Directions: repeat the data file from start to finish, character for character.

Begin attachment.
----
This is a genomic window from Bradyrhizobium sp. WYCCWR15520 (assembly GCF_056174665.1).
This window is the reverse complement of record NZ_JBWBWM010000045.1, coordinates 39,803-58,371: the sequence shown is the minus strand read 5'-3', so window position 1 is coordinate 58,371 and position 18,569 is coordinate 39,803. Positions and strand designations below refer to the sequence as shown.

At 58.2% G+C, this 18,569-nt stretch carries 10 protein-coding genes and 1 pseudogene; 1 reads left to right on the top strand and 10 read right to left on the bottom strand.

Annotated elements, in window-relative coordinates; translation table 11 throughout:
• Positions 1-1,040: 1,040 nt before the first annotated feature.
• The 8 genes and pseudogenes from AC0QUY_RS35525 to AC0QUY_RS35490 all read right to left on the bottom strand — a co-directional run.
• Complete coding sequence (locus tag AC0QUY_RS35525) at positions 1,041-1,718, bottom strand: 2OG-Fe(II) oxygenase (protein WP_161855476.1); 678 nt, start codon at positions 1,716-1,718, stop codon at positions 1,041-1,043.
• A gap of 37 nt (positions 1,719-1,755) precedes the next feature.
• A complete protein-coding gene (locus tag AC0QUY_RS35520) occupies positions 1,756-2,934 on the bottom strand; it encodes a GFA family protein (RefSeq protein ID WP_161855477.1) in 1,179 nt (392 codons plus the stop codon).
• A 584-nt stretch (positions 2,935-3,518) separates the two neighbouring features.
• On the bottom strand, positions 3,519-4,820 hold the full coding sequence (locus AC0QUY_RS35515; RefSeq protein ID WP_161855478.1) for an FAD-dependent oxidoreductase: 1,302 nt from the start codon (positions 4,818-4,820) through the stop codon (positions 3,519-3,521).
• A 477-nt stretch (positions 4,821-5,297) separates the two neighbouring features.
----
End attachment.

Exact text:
This is a genomic window from Bradyrhizobium sp. WYCCWR15520 (assembly GCF_056174665.1).
This window is the reverse complement of record NZ_JBWBWM010000045.1, coordinates 39,803-58,371: the sequence shown is the minus strand read 5'-3', so window position 1 is coordinate 58,371 and position 18,569 is coordinate 39,803. Positions and strand designations below refer to the sequence as shown.

At 58.2% G+C, this 18,569-nt stretch carries 10 protein-coding genes and 1 pseudogene; 1 reads left to right on the top strand and 10 read right to left on the bottom strand.

Annotated elements, in window-relative coordinates; translation table 11 throughout:
• Positions 1-1,040: 1,040 nt before the first annotated feature.
• The 8 genes and pseudogenes from AC0QUY_RS35525 to AC0QUY_RS35490 all read right to left on the bottom strand — a co-directional run.
• Complete coding sequence (locus tag AC0QUY_RS35525) at positions 1,041-1,718, bottom strand: 2OG-Fe(II) oxygenase (protein WP_161855476.1); 678 nt, start codon at positions 1,716-1,718, stop codon at positions 1,041-1,043.
• A gap of 37 nt (positions 1,719-1,755) precedes the next feature.
• A complete protein-coding gene (locus tag AC0QUY_RS35520) occupies positions 1,756-2,934 on the bottom strand; it encodes a GFA family protein (RefSeq protein ID WP_161855477.1) in 1,179 nt (392 codons plus the stop codon).
• A 584-nt stretch (positions 2,935-3,518) separates the two neighbouring features.
• On the bottom strand, positions 3,519-4,820 hold the full coding sequence (locus AC0QUY_RS35515; RefSeq protein ID WP_161855478.1) for an FAD-dependent oxidoreductase: 1,302 nt from the start codon (positions 4,818-4,820) through the stop codon (positions 3,519-3,521).
• A 477-nt stretch (positions 4,821-5,297) separates the two neighbouring features.